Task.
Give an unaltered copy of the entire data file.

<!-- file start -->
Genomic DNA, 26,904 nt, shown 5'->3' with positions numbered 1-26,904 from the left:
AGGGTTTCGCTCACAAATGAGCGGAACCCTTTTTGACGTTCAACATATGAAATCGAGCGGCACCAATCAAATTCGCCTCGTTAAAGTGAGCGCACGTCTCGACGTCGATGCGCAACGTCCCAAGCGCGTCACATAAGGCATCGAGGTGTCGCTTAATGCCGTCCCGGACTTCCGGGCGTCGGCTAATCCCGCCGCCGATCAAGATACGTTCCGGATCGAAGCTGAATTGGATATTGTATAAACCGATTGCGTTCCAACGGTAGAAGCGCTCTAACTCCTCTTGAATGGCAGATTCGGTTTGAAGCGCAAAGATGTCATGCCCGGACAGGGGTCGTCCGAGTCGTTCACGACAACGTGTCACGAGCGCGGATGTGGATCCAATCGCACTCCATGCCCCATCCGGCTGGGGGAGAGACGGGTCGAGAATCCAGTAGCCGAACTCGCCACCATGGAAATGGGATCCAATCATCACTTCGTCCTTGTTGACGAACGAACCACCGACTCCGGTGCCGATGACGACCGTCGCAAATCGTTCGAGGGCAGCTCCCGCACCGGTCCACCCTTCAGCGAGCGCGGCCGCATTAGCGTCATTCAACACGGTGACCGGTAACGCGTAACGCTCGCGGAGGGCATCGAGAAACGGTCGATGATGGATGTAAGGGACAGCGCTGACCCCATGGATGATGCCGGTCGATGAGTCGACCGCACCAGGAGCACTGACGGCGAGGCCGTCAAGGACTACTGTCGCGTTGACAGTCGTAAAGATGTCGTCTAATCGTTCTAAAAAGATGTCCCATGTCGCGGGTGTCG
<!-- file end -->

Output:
Genomic DNA, 26,904 nt, shown 5'->3' with positions numbered 1-26,904 from the left:
AGGGTTTCGCTCACAAATGAGCGGAACCCTTTTTGACGTTCAACATATGAAATCGAGCGGCACCAATCAAATTCGCCTCGTTAAAGTGAGCGCACGTCTCGACGTCGATGCGCAACGTCCCAAGCGCGTCACATAAGGCATCGAGGTGTCGCTTAATGCCGTCCCGGACTTCCGGGCGTCGGCTAATCCCGCCGCCGATCAAGATACGTTCCGGATCGAAGCTGAATTGGATATTGTATAAACCGATTGCGTTCCAACGGTAGAAGCGCTCTAACTCCTCTTGAATGGCAGATTCGGTTTGAAGCGCAAAGATGTCATGCCCGGACAGGGGTCGTCCGAGTCGTTCACGACAACGTGTCACGAGCGCGGATGTGGATCCAATCGCACTCCATGCCCCATCCGGCTGGGGGAGAGACGGGTCGAGAATCCAGTAGCCGAACTCGCCACCATGGAAATGGGATCCAATCATCACTTCGTCCTTGTTGACGAACGAACCACCGACTCCGGTGCCGATGACGACCGTCGCAAATCGTTCGAGGGCAGCTCCCGCACCGGTCCACCCTTCAGCGAGCGCGGCCGCATTAGCGTCATTCAACACGGTGACCGGTAACGCGTAACGCTCGCGGAGGGCATCGAGAAACGGTCGATGATGGATGTAAGGGACAGCGCTGACCCCATGGATGATGCCGGTCGATGAGTCGACCGCACCAGGAGCACTGACGGCGAGGCCGTCAAGGACTACTGTCGCGTTGACAGTCGTAAAGATGTCGTCTAATCGTTCTAAAAAGATGTCCCATGTCGCGGGTGTCG